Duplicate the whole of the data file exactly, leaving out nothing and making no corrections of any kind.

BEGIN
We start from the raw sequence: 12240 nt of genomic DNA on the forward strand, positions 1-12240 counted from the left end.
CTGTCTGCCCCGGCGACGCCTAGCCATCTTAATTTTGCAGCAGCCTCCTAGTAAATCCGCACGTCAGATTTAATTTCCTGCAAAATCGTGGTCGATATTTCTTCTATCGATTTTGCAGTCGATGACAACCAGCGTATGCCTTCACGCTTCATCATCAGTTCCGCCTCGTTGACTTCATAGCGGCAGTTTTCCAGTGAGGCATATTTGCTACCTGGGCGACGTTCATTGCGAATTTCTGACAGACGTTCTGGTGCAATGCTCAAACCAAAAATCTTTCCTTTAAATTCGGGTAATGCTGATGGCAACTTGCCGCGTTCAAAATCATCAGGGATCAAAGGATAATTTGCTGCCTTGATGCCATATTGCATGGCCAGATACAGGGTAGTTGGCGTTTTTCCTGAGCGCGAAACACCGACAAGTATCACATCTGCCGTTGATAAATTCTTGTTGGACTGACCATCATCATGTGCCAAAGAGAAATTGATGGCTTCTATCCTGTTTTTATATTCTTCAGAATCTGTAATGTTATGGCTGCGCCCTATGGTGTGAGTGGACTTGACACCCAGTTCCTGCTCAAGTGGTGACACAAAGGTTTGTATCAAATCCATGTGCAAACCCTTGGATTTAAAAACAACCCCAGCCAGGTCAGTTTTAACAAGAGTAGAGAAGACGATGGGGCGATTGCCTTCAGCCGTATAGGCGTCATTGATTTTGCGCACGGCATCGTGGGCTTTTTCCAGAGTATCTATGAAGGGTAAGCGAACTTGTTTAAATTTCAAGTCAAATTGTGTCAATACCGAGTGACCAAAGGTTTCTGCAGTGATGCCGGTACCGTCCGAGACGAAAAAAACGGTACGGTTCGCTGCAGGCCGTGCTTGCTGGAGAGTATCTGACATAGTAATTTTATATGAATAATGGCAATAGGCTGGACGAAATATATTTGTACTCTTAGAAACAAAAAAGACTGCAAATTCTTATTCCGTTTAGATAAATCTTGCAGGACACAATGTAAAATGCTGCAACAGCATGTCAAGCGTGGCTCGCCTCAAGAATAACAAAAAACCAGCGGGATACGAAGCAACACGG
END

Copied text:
We start from the raw sequence: 12240 nt of genomic DNA on the forward strand, positions 1-12240 counted from the left end.
CTGTCTGCCCCGGCGACGCCTAGCCATCTTAATTTTGCAGCAGCCTCCTAGTAAATCCGCACGTCAGATTTAATTTCCTGCAAAATCGTGGTCGATATTTCTTCTATCGATTTTGCAGTCGATGACAACCAGCGTATGCCTTCACGCTTCATCATCAGTTCCGCCTCGTTGACTTCATAGCGGCAGTTTTCCAGTGAGGCATATTTGCTACCTGGGCGACGTTCATTGCGAATTTCTGACAGACGTTCTGGTGCAATGCTCAAACCAAAAATCTTTCCTTTAAATTCGGGTAATGCTGATGGCAACTTGCCGCGTTCAAAATCATCAGGGATCAAAGGATAATTTGCTGCCTTGATGCCATATTGCATGGCCAGATACAGGGTAGTTGGCGTTTTTCCTGAGCGCGAAACACCGACAAGTATCACATCTGCCGTTGATAAATTCTTGTTGGACTGACCATCATCATGTGCCAAAGAGAAATTGATGGCTTCTATCCTGTTTTTATATTCTTCAGAATCTGTAATGTTATGGCTGCGCCCTATGGTGTGAGTGGACTTGACACCCAGTTCCTGCTCAAGTGGTGACACAAAGGTTTGTATCAAATCCATGTGCAAACCCTTGGATTTAAAAACAACCCCAGCCAGGTCAGTTTTAACAAGAGTAGAGAAGACGATGGGGCGATTGCCTTCAGCCGTATAGGCGTCATTGATTTTGCGCACGGCATCGTGGGCTTTTTCCAGAGTATCTATGAAGGGTAAGCGAACTTGTTTAAATTTCAAGTCAAATTGTGTCAATACCGAGTGACCAAAGGTTTCTGCAGTGATGCCGGTACCGTCCGAGACGAAAAAAACGGTACGGTTCGCTGCAGGCCGTGCTTGCTGGAGAGTATCTGACATAGTAATTTTATATGAATAATGGCAATAGGCTGGACGAAATATATTTGTACTCTTAGAAACAAAAAAGACTGCAAATTCTTATTCCGTTTAGATAAATCTTGCAGGACACAATGTAAAATGCTGCAACAGCATGTCAAGCGTGGCTCGCCTCAAGAATAACAAAAAACCAGCGGGATACGAAGCAACACGG